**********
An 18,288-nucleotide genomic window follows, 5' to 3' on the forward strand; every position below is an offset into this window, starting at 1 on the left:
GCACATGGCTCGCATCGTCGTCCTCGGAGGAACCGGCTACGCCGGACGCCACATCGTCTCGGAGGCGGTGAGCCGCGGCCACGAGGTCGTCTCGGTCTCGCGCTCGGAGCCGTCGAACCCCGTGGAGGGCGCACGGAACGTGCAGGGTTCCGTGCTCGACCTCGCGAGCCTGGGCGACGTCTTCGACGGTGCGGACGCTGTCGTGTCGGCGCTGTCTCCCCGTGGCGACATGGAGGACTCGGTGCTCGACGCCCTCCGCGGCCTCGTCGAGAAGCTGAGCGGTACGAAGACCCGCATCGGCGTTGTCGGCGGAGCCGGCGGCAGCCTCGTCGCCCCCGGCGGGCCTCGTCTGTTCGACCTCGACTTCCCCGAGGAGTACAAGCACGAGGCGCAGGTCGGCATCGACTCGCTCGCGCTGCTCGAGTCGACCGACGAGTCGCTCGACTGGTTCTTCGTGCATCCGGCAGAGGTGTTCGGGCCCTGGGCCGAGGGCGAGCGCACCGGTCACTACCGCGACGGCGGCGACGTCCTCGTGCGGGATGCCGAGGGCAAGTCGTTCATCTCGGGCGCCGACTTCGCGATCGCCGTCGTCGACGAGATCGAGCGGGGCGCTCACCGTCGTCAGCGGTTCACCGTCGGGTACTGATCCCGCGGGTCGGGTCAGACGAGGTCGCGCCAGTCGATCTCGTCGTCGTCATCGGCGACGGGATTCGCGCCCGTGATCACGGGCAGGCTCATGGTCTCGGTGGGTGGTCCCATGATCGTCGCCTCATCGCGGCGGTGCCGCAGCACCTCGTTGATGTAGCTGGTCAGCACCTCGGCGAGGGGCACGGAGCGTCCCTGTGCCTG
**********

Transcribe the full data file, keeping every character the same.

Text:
An 18,288-nucleotide genomic window follows, 5' to 3' on the forward strand; every position below is an offset into this window, starting at 1 on the left:
GCACATGGCTCGCATCGTCGTCCTCGGAGGAACCGGCTACGCCGGACGCCACATCGTCTCGGAGGCGGTGAGCCGCGGCCACGAGGTCGTCTCGGTCTCGCGCTCGGAGCCGTCGAACCCCGTGGAGGGCGCACGGAACGTGCAGGGTTCCGTGCTCGACCTCGCGAGCCTGGGCGACGTCTTCGACGGTGCGGACGCTGTCGTGTCGGCGCTGTCTCCCCGTGGCGACATGGAGGACTCGGTGCTCGACGCCCTCCGCGGCCTCGTCGAGAAGCTGAGCGGTACGAAGACCCGCATCGGCGTTGTCGGCGGAGCCGGCGGCAGCCTCGTCGCCCCCGGCGGGCCTCGTCTGTTCGACCTCGACTTCCCCGAGGAGTACAAGCACGAGGCGCAGGTCGGCATCGACTCGCTCGCGCTGCTCGAGTCGACCGACGAGTCGCTCGACTGGTTCTTCGTGCATCCGGCAGAGGTGTTCGGGCCCTGGGCCGAGGGCGAGCGCACCGGTCACTACCGCGACGGCGGCGACGTCCTCGTGCGGGATGCCGAGGGCAAGTCGTTCATCTCGGGCGCCGACTTCGCGATCGCCGTCGTCGACGAGATCGAGCGGGGCGCTCACCGTCGTCAGCGGTTCACCGTCGGGTACTGATCCCGCGGGTCGGGTCAGACGAGGTCGCGCCAGTCGATCTCGTCGTCGTCATCGGCGACGGGATTCGCGCCCGTGATCACGGGCAGGCTCATGGTCTCGGTGGGTGGTCCCATGATCGTCGCCTCATCGCGGCGGTGCCGCAGCACCTCGTTGATGTAGCTGGTCAGCACCTCGGCGAGGGGCACGGAGCGTCCCTGTGCCTG